82: so much in anger spoke,
83: Well, must my Father then said he
84: carry your mans Cloak,
85: It was too heavy then (said she)
86: what need you be so cross
87: The burthen off it was so great
88: it threw us off the horse.
89: Her nimble tongue and wit in prime,
90: and being a Lady gay,
91: The Souldiers laughing at them then
92: did let them pass their way,
93: God freed them from their Enemies
94: For with him there is pitty,
95: At the three Crowns King Charles then lay88
96: which is in Bristow City,
97: For in the Kitchin he was plac'd
98: by his most loving friend,
99: And modestly he there did stand,
100: fearing he should offend, 100
101: It made the Kitchin-maid much muse,
102: she could not understand,
103: That in the Kitchin by her stood
104: King Charles of fair England.
105: For being by the fire-side,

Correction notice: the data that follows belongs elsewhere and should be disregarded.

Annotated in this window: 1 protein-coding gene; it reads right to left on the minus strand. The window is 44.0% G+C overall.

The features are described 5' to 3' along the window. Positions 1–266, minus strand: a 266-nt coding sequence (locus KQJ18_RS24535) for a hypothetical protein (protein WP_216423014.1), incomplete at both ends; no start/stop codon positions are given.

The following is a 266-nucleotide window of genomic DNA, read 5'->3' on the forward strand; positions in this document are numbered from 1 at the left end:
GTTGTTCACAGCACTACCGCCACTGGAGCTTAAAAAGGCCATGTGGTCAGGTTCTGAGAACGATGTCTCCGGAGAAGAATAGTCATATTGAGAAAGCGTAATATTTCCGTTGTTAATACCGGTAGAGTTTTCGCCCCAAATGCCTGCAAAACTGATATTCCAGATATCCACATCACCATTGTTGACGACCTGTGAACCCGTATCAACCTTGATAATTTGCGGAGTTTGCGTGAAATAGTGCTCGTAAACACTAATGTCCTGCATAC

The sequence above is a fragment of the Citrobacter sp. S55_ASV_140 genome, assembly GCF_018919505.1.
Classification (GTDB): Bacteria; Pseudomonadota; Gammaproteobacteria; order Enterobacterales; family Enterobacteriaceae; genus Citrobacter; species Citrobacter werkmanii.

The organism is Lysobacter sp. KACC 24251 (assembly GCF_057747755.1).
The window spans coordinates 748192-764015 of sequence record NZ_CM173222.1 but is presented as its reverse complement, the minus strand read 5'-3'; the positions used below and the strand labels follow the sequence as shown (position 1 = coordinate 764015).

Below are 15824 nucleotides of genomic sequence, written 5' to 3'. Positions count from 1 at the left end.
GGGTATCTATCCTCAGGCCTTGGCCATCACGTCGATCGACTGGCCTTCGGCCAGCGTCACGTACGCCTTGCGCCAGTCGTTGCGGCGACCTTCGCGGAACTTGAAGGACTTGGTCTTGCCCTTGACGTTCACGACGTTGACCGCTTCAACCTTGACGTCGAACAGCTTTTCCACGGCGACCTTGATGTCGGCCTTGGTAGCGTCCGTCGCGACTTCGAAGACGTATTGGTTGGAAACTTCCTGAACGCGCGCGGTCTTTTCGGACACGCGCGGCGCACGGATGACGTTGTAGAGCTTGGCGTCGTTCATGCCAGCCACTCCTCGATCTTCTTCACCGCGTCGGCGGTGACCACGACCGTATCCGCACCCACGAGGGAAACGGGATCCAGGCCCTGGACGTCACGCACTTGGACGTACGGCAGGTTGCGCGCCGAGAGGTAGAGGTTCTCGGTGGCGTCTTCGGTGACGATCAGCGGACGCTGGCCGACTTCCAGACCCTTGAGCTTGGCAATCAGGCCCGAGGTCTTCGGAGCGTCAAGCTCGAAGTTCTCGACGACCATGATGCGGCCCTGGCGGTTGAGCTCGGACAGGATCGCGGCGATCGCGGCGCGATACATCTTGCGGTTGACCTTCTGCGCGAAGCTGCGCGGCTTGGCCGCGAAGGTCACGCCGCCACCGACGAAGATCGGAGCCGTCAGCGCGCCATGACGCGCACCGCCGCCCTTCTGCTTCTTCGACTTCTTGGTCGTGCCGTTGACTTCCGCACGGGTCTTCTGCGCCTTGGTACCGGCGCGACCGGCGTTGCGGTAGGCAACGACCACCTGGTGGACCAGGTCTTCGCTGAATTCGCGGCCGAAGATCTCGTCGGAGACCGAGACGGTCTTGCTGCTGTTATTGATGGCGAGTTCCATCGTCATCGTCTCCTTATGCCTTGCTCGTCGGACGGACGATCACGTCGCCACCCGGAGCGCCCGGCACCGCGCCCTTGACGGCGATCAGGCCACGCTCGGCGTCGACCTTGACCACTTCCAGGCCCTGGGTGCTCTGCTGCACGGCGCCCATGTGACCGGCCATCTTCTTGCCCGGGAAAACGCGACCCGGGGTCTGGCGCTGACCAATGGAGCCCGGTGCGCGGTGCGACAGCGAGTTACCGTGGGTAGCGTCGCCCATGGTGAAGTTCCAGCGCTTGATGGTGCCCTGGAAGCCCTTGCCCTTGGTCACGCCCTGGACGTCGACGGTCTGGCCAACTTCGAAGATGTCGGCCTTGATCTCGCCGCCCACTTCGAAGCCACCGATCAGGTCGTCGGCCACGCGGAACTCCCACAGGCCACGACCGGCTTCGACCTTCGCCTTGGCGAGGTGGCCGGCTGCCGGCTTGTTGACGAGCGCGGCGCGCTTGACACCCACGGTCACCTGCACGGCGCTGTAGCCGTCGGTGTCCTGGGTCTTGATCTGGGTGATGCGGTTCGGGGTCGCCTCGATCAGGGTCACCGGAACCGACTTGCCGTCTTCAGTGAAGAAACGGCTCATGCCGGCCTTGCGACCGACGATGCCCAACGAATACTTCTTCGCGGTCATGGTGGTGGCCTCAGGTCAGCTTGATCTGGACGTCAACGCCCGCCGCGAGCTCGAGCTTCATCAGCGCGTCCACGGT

106: She asked what Country man,
107: At Brumingham the King replyed
108: and a Naylors son.
109: With bobs and speeches for some Sluts,
110: in words they are not slack,
111: At her command King Charles must be
112: for to wind up the Jack.
113: Though mildly he did take this task,
114: it seems he did want skill,
115: The wrong way he did go about
116: and did do it some ill:
117: Great Clownish booby she him calls
118: yet he was meek and mild,
119: And though she us'd such taunting words
120: He at her did but smile,
121: He venters to another house,
122: Where people came so thick.
123: That all the day his Chamber kept.
124: as if he had been sick.
125: But comming down one night indeed,
126: he spyed a servant old,